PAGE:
Chemistry and Biochemistry

Adam Woolley Published in ACS Review Journal

Posted: in Analytical, Faculty, Student, Apr 22, 2013

Dr. Adam Woolley and two of his graduate students recently published a review on general advances in microfluidics research in the ACS review journal Chemical Reviews.

The issue, released online April 10, takes an in-depth look at “new frontiers in bioanalytical chemistry” and includes 12 other review articles with topics ranging from “Mass Spectrometry of Structurally Modified DNA” to “Biocompatible Materials for Continuous Glucose Monitoring Devices.”

Chemical Reviews is “one of the most highly regarded and highest-ranked journals covering the general topic of chemistry,” according to its website. “The mission of Chemical Reviews is to provide comprehensive, authoritative, critical, and readable reviews of important recent research in organic, inorganic, physical, analytical, theoretical, and biological chemistry.” It is published monthly by the American Chemical Society.

The guest editor for this thematic issue, Dr. Michael Bowser of the University of Minnesota, invited Dr. Woolley to contribute to the bioanalytical issue in November 2011.

“They don’t ask just anybody to write a review article – you have to publish a lot and be considered an expert in the field,” Dr. Woolley said. “It was really an honor to be asked.”

Dr. Woolley recruited two of his senior graduate students, Pamela Nge and Chad Rogers, to help pick out the most important research that has been done in microfluidics and write the article.

“It was a long and painful process,” he said. “They gave me a general area, microfluidics, which I do research in, and our responsibility was to read all the important papers and organize them into a story: what the field is, why it is that way, and which way we’d like to see it go – that, is, the way we think it should go. I was fortunate to work with graduate students who did a lot of the leg work.”

Rogers, a fifth-year graduate student who first began working with Dr. Woolley in 2008, estimated that between the three of them, they read close to a thousand papers before writing the paper together.

“Pam [Nge] got half, I got half, and Adam [Woolley] got to edit; which, in this case, was a huge job,” Rogers said.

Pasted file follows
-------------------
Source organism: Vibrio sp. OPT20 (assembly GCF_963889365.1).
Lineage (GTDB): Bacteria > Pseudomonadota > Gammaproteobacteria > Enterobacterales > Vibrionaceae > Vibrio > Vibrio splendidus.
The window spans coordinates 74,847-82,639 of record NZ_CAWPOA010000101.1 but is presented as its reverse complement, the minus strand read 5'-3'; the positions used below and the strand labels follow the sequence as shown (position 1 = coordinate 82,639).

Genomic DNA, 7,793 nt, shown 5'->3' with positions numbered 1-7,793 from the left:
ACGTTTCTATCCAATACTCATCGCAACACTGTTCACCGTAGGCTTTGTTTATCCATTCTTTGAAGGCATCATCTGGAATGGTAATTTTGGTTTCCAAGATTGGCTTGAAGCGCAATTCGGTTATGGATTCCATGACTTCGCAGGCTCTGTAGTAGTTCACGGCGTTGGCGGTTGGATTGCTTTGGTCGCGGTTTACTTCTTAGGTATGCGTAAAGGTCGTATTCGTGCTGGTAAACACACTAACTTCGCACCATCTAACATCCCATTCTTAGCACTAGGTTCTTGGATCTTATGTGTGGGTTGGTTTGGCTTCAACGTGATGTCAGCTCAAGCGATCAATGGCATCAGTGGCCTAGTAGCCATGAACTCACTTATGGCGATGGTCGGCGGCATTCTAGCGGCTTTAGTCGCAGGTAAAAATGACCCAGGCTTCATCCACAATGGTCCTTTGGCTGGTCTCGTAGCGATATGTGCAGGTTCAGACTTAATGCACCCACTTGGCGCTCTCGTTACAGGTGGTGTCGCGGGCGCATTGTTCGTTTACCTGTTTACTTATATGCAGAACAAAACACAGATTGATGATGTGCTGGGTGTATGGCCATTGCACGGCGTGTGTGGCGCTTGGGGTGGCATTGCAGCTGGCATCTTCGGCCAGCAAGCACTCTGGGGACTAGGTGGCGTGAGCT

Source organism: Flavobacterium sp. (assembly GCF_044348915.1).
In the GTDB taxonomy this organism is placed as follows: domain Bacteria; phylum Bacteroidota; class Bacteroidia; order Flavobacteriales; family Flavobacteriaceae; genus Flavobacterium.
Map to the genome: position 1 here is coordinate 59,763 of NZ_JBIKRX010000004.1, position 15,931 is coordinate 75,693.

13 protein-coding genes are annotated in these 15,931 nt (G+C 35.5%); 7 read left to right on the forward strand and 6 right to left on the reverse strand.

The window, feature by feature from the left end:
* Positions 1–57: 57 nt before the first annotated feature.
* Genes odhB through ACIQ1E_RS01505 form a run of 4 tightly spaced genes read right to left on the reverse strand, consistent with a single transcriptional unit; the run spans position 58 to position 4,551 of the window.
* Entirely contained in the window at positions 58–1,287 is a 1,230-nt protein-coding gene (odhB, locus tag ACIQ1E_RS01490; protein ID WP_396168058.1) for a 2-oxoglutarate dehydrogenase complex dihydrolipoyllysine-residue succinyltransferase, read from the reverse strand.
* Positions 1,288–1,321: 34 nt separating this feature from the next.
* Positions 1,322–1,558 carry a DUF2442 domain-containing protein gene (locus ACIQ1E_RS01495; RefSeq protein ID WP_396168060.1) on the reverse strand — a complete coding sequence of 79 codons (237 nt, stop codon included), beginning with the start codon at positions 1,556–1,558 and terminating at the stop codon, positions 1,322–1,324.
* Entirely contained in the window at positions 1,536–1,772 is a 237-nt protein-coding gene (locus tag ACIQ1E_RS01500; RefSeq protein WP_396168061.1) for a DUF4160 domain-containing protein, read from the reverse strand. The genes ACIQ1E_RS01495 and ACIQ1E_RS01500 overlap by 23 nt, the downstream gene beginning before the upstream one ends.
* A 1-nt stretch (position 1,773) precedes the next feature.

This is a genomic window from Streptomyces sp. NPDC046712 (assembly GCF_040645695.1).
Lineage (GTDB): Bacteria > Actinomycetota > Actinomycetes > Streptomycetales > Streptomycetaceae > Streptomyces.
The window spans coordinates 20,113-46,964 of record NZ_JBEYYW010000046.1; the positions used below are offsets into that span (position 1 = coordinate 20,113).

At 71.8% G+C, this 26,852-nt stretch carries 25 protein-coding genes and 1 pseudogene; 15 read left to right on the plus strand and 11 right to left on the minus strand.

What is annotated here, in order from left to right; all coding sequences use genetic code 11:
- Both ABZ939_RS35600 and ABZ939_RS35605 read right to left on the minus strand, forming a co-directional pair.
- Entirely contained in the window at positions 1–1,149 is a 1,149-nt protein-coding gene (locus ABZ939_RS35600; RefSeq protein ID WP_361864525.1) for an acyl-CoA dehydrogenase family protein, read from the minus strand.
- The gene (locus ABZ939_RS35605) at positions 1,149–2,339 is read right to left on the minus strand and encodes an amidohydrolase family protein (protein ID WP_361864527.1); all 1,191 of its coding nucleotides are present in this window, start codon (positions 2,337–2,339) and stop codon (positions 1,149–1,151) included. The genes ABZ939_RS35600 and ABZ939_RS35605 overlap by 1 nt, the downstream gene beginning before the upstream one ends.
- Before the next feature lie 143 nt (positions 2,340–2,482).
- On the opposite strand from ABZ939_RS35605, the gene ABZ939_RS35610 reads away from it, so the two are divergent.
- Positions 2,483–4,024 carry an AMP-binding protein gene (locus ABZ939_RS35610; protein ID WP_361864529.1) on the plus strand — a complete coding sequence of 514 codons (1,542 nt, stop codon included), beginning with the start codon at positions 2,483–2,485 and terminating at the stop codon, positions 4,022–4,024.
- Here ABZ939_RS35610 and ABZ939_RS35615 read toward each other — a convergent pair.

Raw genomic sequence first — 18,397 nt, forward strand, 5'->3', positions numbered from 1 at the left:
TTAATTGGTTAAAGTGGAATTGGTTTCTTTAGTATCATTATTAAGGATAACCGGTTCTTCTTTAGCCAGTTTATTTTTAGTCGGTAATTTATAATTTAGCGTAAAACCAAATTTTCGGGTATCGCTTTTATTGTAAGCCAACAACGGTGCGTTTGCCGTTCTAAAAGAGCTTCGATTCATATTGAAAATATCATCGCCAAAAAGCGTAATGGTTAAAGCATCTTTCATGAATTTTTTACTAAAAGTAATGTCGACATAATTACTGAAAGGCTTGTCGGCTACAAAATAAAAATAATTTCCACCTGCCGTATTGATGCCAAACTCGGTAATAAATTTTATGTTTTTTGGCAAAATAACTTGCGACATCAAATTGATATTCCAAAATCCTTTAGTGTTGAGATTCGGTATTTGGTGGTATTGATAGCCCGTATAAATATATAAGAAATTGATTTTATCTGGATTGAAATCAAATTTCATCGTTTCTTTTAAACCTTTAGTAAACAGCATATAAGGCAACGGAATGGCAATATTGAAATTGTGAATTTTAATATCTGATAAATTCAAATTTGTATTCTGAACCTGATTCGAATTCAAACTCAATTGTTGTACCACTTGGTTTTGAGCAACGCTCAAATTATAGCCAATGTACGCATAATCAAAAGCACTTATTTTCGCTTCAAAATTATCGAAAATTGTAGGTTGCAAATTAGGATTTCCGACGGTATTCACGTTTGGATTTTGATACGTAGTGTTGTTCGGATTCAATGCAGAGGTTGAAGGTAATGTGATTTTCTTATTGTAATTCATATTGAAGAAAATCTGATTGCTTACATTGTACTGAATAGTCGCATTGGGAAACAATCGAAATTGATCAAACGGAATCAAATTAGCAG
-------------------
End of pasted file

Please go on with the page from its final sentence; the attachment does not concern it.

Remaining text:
In addition to helping research and write, Rogers designed a graphic that represented everything the trio wrote about. His graphic went on to share the front page of the journal with only three other graphics. The “complex but compact” figure is based on one of Dr. Woolley’s designs for a microfluidic device, Rogers said.

Rogers enjoys the big picture he saw come together throughout the entire process of writing the article.

“In reading so many papers, it was nice to get a bigger picture of what’s going on: what we’re doing good; where we’re failing as a research area,” he said. “This research area has still yet to find a real foothold outside of academia.”

Nge, who graduated in December 2012, had to balance work on the article with working on her doctoral dissertation. Although she said it was sometimes a challenge to balance the two, she enjoyed getting such a broad look at the microfluidics field.

“I got some ideas on how to potentially merge these research areas with mine,” she said. “I got into microfluidics mainly because of point-of-care diagnostics. I was fascinated by the idea of miniaturizing conventional instruments so they can be used at patients' bedside. I know that the fabrication of cheap, disposable devices for point-of-care diagnostics will improve healthcare system especially in developing countries like mine (Nge is from Cameroon). In summary, writing this review article was a great experience.”

Dr. Adam Woolley and two of his 

graduate students recently 

published a review on general 

advances in microfluidics research.

  

Dr. Pamela Nge, who earned 

her PhD from BYU in December,

worked on three of the six 

sections in the review.

Chad Rogers, a current PhD 

student in Woolley's lab, helped

write the review on microfluidics.

By Jessica Henrie

Photos courtesy of Dr. Woolley

Journal graphic from http://pubs.acs.org